Last week, we touched the surface of glass recycling 101 for both single-stream and source-separated recycling streams. This week, we’ll dive a little deeper into commodities and recycling issues.
Before we get started, I want to remind the folks at home about why we recycle in the first place.
We all understand the implications of sending our waste (or what I like to call “resources”) to the landfill. In response, recycling conserves natural resources; reduces damaging extraction processes; saves the energy needed to obtain raw materials; and diminishes pollution problems (electronics, household hazardous waste, batteries, tires, etc). So, yes, recycling is a great thing and is something we should wholeheartedly support as citizens of the planet.
Recycling changes via industry or community decisions can be frustrating and downright disheartening. Believe me, I understand. Recyclers want to recycle everything they can. For example, the recent changes with glass in single-stream is going to be a slow and difficult transition, especially for local businesses and homeowners associations.
We have to keep in mind that most recycling changes at the community level do have a “bigger picture” goal in mind. The decision to remove glass from single-stream was based on the fact that we saw a major contamination issue (glass) impacting single-stream recycling. By removing the contaminant, we can improve recycling operations and ultimately create a better, cleaner service. That should be the goal of every recycling program — to recover “clean” and useable materials to be made into new products, essentially closing the loop (“bottle to bottle”).
That being said, recycling options and opportunities are often at the mercy of both internal and external factors such as:
Industry and markets: Industry and recycling markets dictate what can or can’t be accepted for recycling programs across the country.
If markets fail or certain commodities lose their value, the impacts are felt industry-wide. We rely on local manufacturers to take clean recyclables so they can be made into new products. If the technology or markets do not exist locally for certain items (that is, single-stream glass and 1-7 non-bottle plastics like Styrofoam and clamshells), these items may be shipped overseas or thrown away because there is nowhere else for them to go.
On the other hand, markets also play a role in specifying the price or value of commodities when it comes to the consumer. When you choose to buy recycled products like 100 percent post-consumer office paper, you are supporting recycling programs everywhere.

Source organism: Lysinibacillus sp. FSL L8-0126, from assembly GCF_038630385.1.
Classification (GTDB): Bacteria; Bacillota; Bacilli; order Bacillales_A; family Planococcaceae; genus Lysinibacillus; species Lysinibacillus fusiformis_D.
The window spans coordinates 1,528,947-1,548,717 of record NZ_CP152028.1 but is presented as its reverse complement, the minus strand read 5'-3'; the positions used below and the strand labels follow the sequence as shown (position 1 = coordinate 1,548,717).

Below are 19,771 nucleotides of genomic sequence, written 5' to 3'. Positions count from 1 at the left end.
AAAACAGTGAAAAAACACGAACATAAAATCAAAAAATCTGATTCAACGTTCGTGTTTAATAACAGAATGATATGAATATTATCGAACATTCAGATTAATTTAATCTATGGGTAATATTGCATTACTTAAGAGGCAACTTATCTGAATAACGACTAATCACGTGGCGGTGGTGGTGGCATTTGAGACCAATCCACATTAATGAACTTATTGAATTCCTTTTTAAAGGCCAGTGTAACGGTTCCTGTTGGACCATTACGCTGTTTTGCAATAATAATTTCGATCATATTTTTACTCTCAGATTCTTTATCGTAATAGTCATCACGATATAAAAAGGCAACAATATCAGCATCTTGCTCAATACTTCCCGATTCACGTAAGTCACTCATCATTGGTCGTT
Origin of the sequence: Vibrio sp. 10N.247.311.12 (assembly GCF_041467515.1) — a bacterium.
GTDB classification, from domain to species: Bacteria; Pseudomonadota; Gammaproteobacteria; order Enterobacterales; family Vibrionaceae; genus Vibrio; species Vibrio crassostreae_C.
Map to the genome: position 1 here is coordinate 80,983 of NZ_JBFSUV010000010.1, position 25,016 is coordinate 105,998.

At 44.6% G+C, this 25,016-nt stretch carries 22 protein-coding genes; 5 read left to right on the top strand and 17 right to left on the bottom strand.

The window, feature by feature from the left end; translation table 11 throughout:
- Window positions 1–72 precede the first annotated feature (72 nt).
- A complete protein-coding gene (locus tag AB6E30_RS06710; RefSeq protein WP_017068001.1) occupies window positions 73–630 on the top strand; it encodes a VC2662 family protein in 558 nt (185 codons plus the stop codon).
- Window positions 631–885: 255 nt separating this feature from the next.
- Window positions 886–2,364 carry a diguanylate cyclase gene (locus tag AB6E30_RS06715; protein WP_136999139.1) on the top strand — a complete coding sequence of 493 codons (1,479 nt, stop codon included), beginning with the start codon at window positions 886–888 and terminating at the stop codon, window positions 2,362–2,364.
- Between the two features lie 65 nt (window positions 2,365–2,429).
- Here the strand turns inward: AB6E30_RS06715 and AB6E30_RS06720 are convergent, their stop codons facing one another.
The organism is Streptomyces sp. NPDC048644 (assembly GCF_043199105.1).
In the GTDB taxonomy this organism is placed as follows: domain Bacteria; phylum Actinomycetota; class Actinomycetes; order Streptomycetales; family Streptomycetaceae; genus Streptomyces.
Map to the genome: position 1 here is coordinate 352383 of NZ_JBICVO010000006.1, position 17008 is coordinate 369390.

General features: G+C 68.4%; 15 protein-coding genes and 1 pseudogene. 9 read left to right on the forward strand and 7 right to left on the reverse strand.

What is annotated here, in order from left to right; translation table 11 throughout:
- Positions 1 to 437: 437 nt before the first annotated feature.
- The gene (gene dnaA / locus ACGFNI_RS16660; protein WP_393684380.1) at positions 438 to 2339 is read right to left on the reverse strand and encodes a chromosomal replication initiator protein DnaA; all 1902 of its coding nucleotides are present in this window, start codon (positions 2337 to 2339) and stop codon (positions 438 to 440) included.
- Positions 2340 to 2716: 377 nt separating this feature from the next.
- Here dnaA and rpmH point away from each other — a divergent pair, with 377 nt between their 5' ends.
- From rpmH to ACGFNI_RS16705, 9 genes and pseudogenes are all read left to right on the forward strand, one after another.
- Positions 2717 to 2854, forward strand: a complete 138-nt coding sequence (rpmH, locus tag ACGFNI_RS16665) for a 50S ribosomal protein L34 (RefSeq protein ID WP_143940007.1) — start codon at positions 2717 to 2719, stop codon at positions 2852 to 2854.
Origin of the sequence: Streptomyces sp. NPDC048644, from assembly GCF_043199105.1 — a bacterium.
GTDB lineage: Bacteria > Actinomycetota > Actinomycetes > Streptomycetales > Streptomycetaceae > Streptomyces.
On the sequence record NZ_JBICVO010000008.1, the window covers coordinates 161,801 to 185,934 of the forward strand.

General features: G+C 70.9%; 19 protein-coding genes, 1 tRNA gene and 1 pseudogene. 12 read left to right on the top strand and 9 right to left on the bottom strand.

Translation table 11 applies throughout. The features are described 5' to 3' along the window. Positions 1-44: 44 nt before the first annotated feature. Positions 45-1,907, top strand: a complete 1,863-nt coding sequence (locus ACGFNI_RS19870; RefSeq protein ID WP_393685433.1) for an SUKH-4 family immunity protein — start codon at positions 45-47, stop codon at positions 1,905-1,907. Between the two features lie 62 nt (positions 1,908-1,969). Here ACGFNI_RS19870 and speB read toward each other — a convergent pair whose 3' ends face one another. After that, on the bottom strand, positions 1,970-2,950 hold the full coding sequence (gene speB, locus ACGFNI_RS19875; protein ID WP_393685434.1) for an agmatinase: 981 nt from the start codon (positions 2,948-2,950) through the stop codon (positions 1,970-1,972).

Collection capacity: What and how recycling is collected is often defined by waste-hauling equipment and companies. For example, it would be great if compostables and recyclables were collected for free from all households and businesses in Summit County. At this time, it’s not financially feasible to operate such programs. There’s a lot of time, equipment, fuel and manpower needed to run collection programs.
The good news is that collection programs often develop based on customer desire or need. Haulers do listen to their customers, and if there is demand for a particular service, they are more likely to consider offering it (separate glass collection for single-stream recycling, for example).
Another issue is the ability of recycling programs to bail certain commodities so they can be shipped to local manufacturers. If certain products are too time consuming or costly to sort and bail, they become a barrier for the entire recycling operation.
Source-separated materials provide the most value and least amount of contamination issues to recycling programs, because the recycling stream has already been sorted by participants at drop-off centers. Conversely, single-stream glass has become a major contamination issue for bailing equipment, operators and manufacturers and must be removed.
Stay tuned as we continue to talk about glass and recycling issues in the next Ask Eartha.
The High Country Conservation Center has partnered with Summit County government to provide education and support on recycling issues. If you have questions about glass recycling, please let us know. We’re here to help! Contact HC3 at (970) 668-5703 or visit our website at www.highcountryconservation.org.
Ask Eartha Steward is written by the staff at the High Country Conservation Center, a nonprofit organization dedicated to waste reduction and resource conservation. Submit questions to Eartha at email@example.com.